Nigerians went to the polls on Saturday to choose governors in 29 of 36 states in Africa's largest democracy amid reports of heavy military deployment and attacks against electoral facilities in a few areas.
The election comes two weeks after the presidential vote in which incumbent Muhammadu Buhari won a second term. It was expected to be more contentious in some areas as the country's two top political parties vie for control of powerful states that in certain cases have larger budgets than some African nations.
Heavy military deployment was reported in Rivers state in Nigeria's restive south.
Local officials confirmed to The Associated Press the burning of electoral facilities in southeastern Benue and Ebonyi states.
"The hoodlums fired into the air early this morning to scare away the people before burning down the school building. But no one was injured," civil servant Elizabeth Ukah said of the polling station in the Gwar East local government area of Benue state. "All the electoral materials for the area have being destroyed."
In Ebonyi state, community youth leader Chuma Edeh confirmed that a registration area center was burned by suspected thugs. Nigeria's electoral commission uses the centers to distribute materials and handle logistics.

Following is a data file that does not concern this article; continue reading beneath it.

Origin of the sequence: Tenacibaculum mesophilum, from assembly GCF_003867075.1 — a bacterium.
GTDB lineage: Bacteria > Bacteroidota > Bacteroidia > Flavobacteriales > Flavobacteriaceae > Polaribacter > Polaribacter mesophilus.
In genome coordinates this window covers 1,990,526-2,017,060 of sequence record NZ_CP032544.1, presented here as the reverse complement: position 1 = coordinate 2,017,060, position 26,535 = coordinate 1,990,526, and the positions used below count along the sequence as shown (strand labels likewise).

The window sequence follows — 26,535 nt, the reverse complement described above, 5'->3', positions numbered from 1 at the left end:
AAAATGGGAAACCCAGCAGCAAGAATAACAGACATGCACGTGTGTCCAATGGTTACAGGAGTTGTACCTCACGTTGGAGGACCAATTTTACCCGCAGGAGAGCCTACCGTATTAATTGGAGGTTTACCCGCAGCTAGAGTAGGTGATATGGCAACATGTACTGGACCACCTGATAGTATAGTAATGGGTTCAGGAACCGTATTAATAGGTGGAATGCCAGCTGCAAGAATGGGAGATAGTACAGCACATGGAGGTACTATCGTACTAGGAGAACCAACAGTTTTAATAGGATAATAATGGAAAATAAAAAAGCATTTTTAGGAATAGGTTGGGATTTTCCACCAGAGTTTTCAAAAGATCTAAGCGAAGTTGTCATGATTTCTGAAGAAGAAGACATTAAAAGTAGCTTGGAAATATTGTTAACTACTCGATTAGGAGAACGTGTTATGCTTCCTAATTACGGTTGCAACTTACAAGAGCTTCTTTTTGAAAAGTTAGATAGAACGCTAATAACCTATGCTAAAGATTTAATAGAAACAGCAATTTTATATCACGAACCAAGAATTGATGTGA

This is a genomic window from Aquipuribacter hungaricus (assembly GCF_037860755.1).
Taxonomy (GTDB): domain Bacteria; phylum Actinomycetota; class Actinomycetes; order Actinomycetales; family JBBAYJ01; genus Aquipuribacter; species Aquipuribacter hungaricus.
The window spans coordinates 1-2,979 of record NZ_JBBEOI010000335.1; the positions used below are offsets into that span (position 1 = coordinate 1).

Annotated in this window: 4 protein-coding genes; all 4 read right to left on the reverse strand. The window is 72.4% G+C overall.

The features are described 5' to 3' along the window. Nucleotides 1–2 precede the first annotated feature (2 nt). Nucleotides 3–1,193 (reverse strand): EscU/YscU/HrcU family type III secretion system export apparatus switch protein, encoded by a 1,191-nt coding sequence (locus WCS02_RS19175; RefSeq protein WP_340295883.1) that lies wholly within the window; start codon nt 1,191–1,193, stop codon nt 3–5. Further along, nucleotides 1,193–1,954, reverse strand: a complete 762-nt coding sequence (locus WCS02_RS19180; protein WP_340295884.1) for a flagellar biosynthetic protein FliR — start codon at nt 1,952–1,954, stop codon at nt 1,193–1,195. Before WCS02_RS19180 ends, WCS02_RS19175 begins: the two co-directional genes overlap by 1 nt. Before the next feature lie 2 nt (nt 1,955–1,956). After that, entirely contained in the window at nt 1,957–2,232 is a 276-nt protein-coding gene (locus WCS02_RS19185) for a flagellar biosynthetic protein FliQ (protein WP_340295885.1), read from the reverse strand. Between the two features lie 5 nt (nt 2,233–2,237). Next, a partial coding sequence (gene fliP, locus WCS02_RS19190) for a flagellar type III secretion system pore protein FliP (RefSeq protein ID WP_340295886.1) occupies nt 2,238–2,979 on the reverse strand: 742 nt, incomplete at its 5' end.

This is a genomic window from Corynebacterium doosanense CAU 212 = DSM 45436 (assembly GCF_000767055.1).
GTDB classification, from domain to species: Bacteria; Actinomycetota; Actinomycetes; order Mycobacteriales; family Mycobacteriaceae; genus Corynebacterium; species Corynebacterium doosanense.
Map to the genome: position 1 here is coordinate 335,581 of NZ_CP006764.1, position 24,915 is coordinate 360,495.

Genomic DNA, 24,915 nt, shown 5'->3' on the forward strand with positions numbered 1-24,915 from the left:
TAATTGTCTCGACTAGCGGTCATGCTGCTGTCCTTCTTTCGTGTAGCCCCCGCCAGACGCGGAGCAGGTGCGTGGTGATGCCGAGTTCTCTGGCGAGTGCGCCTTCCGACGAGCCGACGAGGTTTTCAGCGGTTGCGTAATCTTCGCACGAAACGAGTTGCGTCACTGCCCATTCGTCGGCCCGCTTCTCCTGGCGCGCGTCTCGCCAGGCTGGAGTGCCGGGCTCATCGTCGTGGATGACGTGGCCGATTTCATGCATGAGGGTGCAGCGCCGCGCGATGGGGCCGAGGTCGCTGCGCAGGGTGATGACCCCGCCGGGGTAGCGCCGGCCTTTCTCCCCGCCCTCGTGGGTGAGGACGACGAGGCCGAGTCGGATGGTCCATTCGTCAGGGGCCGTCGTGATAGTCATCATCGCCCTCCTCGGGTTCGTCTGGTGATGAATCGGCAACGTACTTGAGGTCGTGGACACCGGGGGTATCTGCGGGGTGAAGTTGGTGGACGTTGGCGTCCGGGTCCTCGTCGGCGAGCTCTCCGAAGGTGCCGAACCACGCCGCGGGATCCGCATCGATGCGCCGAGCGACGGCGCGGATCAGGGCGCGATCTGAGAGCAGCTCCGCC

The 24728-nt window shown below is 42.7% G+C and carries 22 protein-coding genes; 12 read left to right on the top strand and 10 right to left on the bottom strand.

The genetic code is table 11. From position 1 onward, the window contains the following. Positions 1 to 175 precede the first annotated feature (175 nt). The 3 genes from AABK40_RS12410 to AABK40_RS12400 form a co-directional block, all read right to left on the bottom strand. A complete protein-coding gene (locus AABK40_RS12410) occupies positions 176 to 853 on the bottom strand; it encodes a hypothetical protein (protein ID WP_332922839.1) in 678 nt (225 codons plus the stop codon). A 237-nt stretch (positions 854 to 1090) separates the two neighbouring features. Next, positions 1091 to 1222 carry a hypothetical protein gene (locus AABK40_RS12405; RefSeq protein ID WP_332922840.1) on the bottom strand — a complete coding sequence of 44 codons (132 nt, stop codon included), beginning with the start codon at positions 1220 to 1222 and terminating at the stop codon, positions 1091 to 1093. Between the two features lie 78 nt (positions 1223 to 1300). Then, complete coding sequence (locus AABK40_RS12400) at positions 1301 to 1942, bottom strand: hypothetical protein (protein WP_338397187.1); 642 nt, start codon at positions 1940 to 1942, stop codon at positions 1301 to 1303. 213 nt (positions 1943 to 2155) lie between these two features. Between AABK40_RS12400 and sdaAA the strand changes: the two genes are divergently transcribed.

Three such centers were burned in Ebonyi, said the Center for Democracy and Development, one of the major local organizations monitoring the election. It said election materials were destroyed and 75 polling units were affected.
Election observers also noted scattered reports of thuggery or suspected underage voters.
Nigeria's top anti-corruption agency, the Economic and Financial Crimes Commission, in a Twitter post said it had intercepted "bags of cash meant for vote-buying."
The AP witnessed vote-buying in Delta state in the south, with votes going for as little as 1,000 naira ($2.80).
Turnout in some areas was reported to be low. The turnout in the presidential election was 35 percent, continuing a downward trend. Both that election and Saturday's vote were delayed by a week in a last-minute decision as the electoral commission cited numerous logistical problems in a country of some 190 million people and poor infrastructure.
Frustrated by the delay, some Nigerians preferred to stay home.
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